Take the first example and move backwards:

r8c6<>8 => Locked Set r89c6,r9c5 {136} => r8c4<>6
r8c4<>6 => LS r138c4 {278} => r2c5<>7,r2c6<>2
r2c5<>7,r2c6<>2 => LS r2c2569 {389}
the last set has only 3 candidates for 4 cells but that is not the problem: Its RCD with r1c4 was 7 and there is no 7 left -> the chain doesnt work.

The eliminations are correct though, the ALS chain works as Forcing Chain.
hobiwan
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Location: Klagenfurt

I love 'em! All 3 are overlapping cannibalistic ALS chains!!! Congratulations on finding these.
PIsaacson

Posts: 249
Joined: 02 July 2008

### Re: Restricted Common Adjacency Rules

hobiwan wrote:Some of the combinations of RCs produce non reversible chains.

Hobiwan : there is no such thing as an irreversible chain...(well I can't imagine one)...on the other hand chains that involve grouped nodes of any sort including memory which is the simplest sort, reverse as nets.
If you don't consider a net as a chain, then of course you would be right.
As regards loops and conjugate links :
if there are grouped nodes, then great care must be taken in the analysis : there may still be conjugates : the analysis will reveal which.
Code: Select all
`000005200400100000000060030000300060050000000070000000601400000000020507000000800 #2231:9003:8:.+6...52..4..1..+6+5.....6..3....3...6+5.5........7.+5.....6+814+5+7.......2.5+17.+2.+9..8+4+6:386 391 393:826 836 884:.----------------------.------------------------.----------------------.| 13789    6    3789   |AC78     34789   5      | 2      789    1489   || 4       B39   23789  |  1     B3789   B23-89  | 6      5     B89     || 125789   19   25789  | C278    6       24-89  | 1479   3      1489   |:----------------------+------------------------+----------------------:| 1289     149  2489   |  3      14789   12489  | 1479   6      5      || 12389    5    234689 |  2678   14789   124689 | 13479  2789   123489 || 12389    7    234689 |  5      1489    124689 | 1349   289    123489 |:----------------------+------------------------+----------------------:| 6        8    1      |  4      5       7      | 39     29     239    || 39       349  349    | C6-8    2      D68     | 5      1      7      || 57       2    57     |  9     D13     D13     | 8      4      6      |'----------------------'------------------------'----------------------'Almost Locked Set Chain: 8- r1c4 {78} -7- r2c2569 {23789} -2(!!!27!!!)- r138c4 {2678} -6- r89c6,r9c5 {1368} -8 => r23c6,r8c4<>8`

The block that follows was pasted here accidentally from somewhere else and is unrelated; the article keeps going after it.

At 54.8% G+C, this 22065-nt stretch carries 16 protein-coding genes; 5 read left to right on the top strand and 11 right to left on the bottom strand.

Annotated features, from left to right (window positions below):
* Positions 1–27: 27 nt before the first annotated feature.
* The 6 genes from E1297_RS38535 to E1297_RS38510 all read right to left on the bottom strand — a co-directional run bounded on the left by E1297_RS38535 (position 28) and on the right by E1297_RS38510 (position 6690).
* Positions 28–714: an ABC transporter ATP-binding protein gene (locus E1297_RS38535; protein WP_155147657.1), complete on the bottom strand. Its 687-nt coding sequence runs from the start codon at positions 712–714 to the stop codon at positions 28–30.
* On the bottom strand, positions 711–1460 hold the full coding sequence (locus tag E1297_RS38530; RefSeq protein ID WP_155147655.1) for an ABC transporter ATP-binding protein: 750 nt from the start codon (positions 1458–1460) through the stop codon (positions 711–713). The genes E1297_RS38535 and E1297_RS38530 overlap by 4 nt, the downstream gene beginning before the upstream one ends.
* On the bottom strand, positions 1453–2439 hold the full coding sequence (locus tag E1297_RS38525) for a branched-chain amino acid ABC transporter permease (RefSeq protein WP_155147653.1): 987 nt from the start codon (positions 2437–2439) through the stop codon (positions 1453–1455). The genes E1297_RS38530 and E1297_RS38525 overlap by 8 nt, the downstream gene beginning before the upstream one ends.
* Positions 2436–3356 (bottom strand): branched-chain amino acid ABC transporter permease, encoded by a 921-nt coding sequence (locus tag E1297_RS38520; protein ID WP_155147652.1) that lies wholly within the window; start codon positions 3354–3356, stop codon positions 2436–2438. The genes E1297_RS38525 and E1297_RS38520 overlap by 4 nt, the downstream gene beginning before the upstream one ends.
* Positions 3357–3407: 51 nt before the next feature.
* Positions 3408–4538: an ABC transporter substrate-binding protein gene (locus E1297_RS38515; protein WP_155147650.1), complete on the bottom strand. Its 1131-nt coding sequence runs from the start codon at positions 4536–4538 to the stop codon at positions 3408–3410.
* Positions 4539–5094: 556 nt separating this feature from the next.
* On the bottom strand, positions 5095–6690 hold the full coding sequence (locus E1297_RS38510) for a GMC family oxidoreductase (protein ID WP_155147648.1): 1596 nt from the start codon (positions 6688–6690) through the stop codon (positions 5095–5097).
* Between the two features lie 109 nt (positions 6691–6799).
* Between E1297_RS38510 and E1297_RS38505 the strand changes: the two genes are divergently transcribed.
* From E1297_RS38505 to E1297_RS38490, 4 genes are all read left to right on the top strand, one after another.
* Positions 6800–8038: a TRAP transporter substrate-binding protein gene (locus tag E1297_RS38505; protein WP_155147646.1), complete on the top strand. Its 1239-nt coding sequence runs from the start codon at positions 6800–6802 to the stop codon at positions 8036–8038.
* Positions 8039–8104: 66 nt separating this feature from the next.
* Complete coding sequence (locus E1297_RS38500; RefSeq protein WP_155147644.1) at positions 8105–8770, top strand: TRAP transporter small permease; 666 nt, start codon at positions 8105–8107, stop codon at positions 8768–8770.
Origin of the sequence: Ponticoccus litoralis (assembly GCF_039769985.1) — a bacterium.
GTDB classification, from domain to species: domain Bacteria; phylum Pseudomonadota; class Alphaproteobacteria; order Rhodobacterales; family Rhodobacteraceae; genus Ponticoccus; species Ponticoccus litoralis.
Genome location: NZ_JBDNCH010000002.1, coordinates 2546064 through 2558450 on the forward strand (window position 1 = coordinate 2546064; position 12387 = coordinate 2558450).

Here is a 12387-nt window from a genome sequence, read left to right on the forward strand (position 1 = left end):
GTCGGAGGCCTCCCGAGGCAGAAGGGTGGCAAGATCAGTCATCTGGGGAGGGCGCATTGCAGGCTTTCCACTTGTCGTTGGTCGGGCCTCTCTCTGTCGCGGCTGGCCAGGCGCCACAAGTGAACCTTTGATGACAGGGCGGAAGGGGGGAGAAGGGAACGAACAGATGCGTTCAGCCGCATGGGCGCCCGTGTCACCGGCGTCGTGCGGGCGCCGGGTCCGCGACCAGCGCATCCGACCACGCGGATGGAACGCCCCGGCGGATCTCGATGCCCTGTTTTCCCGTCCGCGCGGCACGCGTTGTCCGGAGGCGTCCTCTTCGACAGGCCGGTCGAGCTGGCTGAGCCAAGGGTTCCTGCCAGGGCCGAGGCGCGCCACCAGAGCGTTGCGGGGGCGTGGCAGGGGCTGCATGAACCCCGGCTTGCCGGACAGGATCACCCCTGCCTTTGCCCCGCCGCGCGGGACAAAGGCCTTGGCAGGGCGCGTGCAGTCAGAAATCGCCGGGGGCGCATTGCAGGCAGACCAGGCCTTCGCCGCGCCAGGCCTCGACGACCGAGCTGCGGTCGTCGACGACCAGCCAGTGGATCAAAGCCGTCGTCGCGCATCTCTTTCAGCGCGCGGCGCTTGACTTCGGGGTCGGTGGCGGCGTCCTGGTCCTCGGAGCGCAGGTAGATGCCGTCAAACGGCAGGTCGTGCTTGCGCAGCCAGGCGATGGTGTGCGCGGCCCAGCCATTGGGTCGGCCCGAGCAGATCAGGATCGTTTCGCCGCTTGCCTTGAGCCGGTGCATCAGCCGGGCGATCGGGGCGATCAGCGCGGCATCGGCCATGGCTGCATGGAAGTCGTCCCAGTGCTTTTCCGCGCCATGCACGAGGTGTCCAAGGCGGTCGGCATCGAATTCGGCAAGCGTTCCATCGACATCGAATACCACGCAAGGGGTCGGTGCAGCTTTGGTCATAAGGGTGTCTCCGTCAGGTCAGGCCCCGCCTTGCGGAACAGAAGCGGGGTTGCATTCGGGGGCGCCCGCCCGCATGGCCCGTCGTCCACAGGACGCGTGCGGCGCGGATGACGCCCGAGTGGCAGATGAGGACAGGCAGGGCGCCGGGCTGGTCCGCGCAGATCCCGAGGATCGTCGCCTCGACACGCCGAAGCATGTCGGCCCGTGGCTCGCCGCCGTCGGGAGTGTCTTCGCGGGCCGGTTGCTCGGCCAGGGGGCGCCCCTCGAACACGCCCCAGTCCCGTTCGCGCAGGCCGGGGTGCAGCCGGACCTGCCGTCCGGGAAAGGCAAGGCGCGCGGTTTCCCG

As a hidden set aficionado, I would look at it like this :
78r13c4=2r34-2r2c6=(389)r2c269-(389=7)r2c5-(7=8)r1c4 : =><8>r12c5, r23c6, r58c4
More dividend for less work
Code: Select all
`240000000000000019000000080100504000809000000000600200070400300000010000050000000 #28367:9003:8:24.......+7+8.....19+9+1.....8+21.+75.4...8.9......+5+3+46..2..+67.4..3...+9+2.1.....5.......:313 314 714 315 515 615 715 316 516 616 716 737 457 875 975 487 393 895 995 497:845:.--------------.-------------------------.-------------------------.| 2   4   A56  | B189    AC89     B189    | A567    A3567   A3567   || 7   8    356 |  23      23456   2356   |  456     1       9      || 9   1    356 |  37      34567   3567   |  456     8       2      |:--------------+-------------------------+-------------------------:| 1   26   7   |  5      D23-89   4      | E689    E369    E368    || 8   26   9   | D1237   D237    D1237   | E1567   E34567  E134567 || 5   3    4   |  6      D789     1789   |  2      E79      178    |:--------------+-------------------------+-------------------------:| 6   7    18  |  4       25      2589   |  3       259     158    || 34  9    2   |  378     1       35678  |  5678    4567    45678  || 34  5    18  |  23789   2367    236789 |  16789   24679   14678  |'--------------'-------------------------'-------------------------'Almost Locked Set Chain: 8- r1c35789 {356789} -9(!!!89!!!)- r1c46 {189} -8(!!!89!!!)- r1c5 {89} -9(!!!89!!!)- r456c5,r5c46 {123789} -1- r4c789,r5c789,r6c8 {13456789} -8 => r4c5<>8`

89r16c5=7r6c5-(7=9)r6c8-(9=368)r4c789 : => <8>r4c5

BTW I do realise that you are thinking about this in computing terms, whereas I am looking at it as a solver.